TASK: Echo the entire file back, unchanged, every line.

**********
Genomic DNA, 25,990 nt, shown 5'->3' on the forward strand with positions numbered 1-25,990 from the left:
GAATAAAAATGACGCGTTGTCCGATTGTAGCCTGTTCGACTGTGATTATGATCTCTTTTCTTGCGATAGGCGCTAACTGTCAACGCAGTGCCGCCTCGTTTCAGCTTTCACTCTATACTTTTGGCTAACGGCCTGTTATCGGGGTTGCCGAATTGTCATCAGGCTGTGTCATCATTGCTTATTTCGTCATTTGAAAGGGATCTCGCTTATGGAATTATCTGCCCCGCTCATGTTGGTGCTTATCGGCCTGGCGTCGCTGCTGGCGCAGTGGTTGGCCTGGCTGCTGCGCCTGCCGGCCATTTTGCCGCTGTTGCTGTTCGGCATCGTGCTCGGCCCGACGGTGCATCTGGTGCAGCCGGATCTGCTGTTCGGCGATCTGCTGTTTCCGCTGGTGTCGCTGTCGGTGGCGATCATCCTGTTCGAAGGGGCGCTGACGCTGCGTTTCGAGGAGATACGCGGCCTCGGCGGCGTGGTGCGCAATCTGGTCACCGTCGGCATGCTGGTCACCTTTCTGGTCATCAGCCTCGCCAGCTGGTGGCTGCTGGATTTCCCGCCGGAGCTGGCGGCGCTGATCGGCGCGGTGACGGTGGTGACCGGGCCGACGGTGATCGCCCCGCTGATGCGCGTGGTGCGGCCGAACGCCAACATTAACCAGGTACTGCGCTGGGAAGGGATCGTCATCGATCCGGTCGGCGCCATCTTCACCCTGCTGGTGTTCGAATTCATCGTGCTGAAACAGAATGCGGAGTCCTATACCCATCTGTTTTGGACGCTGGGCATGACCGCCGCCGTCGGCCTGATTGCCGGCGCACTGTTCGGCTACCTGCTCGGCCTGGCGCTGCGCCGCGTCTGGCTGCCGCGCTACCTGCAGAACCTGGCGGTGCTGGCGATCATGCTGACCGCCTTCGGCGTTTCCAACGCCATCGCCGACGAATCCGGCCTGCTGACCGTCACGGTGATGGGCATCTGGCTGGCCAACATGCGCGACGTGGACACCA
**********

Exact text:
Genomic DNA, 25,990 nt, shown 5'->3' on the forward strand with positions numbered 1-25,990 from the left:
GAATAAAAATGACGCGTTGTCCGATTGTAGCCTGTTCGACTGTGATTATGATCTCTTTTCTTGCGATAGGCGCTAACTGTCAACGCAGTGCCGCCTCGTTTCAGCTTTCACTCTATACTTTTGGCTAACGGCCTGTTATCGGGGTTGCCGAATTGTCATCAGGCTGTGTCATCATTGCTTATTTCGTCATTTGAAAGGGATCTCGCTTATGGAATTATCTGCCCCGCTCATGTTGGTGCTTATCGGCCTGGCGTCGCTGCTGGCGCAGTGGTTGGCCTGGCTGCTGCGCCTGCCGGCCATTTTGCCGCTGTTGCTGTTCGGCATCGTGCTCGGCCCGACGGTGCATCTGGTGCAGCCGGATCTGCTGTTCGGCGATCTGCTGTTTCCGCTGGTGTCGCTGTCGGTGGCGATCATCCTGTTCGAAGGGGCGCTGACGCTGCGTTTCGAGGAGATACGCGGCCTCGGCGGCGTGGTGCGCAATCTGGTCACCGTCGGCATGCTGGTCACCTTTCTGGTCATCAGCCTCGCCAGCTGGTGGCTGCTGGATTTCCCGCCGGAGCTGGCGGCGCTGATCGGCGCGGTGACGGTGGTGACCGGGCCGACGGTGATCGCCCCGCTGATGCGCGTGGTGCGGCCGAACGCCAACATTAACCAGGTACTGCGCTGGGAAGGGATCGTCATCGATCCGGTCGGCGCCATCTTCACCCTGCTGGTGTTCGAATTCATCGTGCTGAAACAGAATGCGGAGTCCTATACCCATCTGTTTTGGACGCTGGGCATGACCGCCGCCGTCGGCCTGATTGCCGGCGCACTGTTCGGCTACCTGCTCGGCCTGGCGCTGCGCCGCGTCTGGCTGCCGCGCTACCTGCAGAACCTGGCGGTGCTGGCGATCATGCTGACCGCCTTCGGCGTTTCCAACGCCATCGCCGACGAATCCGGCCTGCTGACCGTCACGGTGATGGGCATCTGGCTGGCCAACATGCGCGACGTGGACACCA